...but there is trouble in God's Olive Tree. Some of the branches get too full of themselves. They are the newly grafted in branches. To put it another way, many of the Gentile Christians felt proud at the time of our text. They put confidence in the number and size of their good works. They compared themselves to the Jews, who had fallen away from Christ. Because they did, they boasted against the fallen away Jew.

That is always the temptation in God's Olive Tree. There is always the temptation to put pride in who we are. We, too, can feel that we are somehow better than those who have fallen away. After all, we haven't fallen away. We feel that we are more deserving than those cut off. We have given more time, more talent, more treasure. We feel more meritorious. Its that “merit badge” mentality the old Adam has before God.

Its all about feeling self-righteous. Our diseased old Adam can't shake it. He constantly is looking to feel better than the fallen away sinner. On the one hand, he doesn't do the sins the fallen sinner does. On the other hand, he does do a lot for God. As a result, he has swagger before God and neighbor; thinks he can move to the head of the class; deserves the best seat.

This self-righteous pride is the sin to which the devil tempted Adam. “'You will be like God.'2 God is keeping all the glory for himself. He does not want you to share in his glory. Go ahead and grab it. You deserve a little bit of credit for what you do. You are better than those who have fallen away.”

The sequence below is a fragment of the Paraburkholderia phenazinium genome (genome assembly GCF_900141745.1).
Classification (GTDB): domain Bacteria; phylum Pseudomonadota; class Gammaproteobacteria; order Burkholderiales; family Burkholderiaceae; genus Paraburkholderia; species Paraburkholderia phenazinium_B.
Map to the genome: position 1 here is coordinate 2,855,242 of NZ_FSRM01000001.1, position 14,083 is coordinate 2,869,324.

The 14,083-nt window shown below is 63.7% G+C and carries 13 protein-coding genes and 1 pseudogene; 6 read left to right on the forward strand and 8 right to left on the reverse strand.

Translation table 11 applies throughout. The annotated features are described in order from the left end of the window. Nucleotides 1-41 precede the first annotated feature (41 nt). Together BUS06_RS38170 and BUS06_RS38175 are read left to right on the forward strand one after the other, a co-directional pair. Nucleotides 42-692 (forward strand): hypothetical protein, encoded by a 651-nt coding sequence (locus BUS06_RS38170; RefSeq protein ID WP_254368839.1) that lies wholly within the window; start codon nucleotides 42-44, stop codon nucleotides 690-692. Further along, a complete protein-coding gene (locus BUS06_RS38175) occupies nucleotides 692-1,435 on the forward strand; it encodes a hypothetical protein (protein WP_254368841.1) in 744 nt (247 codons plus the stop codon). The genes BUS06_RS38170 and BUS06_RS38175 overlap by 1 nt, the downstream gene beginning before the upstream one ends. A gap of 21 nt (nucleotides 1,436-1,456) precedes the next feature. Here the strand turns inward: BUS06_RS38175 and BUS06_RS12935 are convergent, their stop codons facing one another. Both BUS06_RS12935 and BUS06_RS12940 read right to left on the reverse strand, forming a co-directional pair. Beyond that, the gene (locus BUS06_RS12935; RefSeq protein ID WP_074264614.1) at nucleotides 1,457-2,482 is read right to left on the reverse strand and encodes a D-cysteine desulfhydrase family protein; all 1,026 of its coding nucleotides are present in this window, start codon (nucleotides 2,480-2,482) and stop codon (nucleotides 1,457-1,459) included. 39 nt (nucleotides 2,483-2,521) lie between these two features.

Part IV

Yet, what does God have to say about this way of thinking? “Do not boast against the branches...Because of unbelief they were broken...Do not be haughty, but fear.” The pruning of God's law cut off the dead branches. It cut them off not because they were worse than you; not because they merited less than you. No. They had plenty of “fruit” in their lives; they, too, have the veneer of being “good” people. They are cut off for one reason; and, for one reason only. They fell from faith.

You are a part of God's Olive Tree for one reason. You “stand by faith.” That is to say, God grafted you in by faith. The Olive Tree by its word and sacrament ministry, feeds your faith. Fed by word and sacrament, God brings forth the olives of good works in your life; God produces the giving of time, talent and treasure. They don't support the Root, Jesus. The Root supports you.

So, if you put confidence in the fruit, God's law will take the pruning shears to you. They will cut you off like a diseased branch. Cut off you will be good for nothing but the brush pile and to be cast into hell's fire.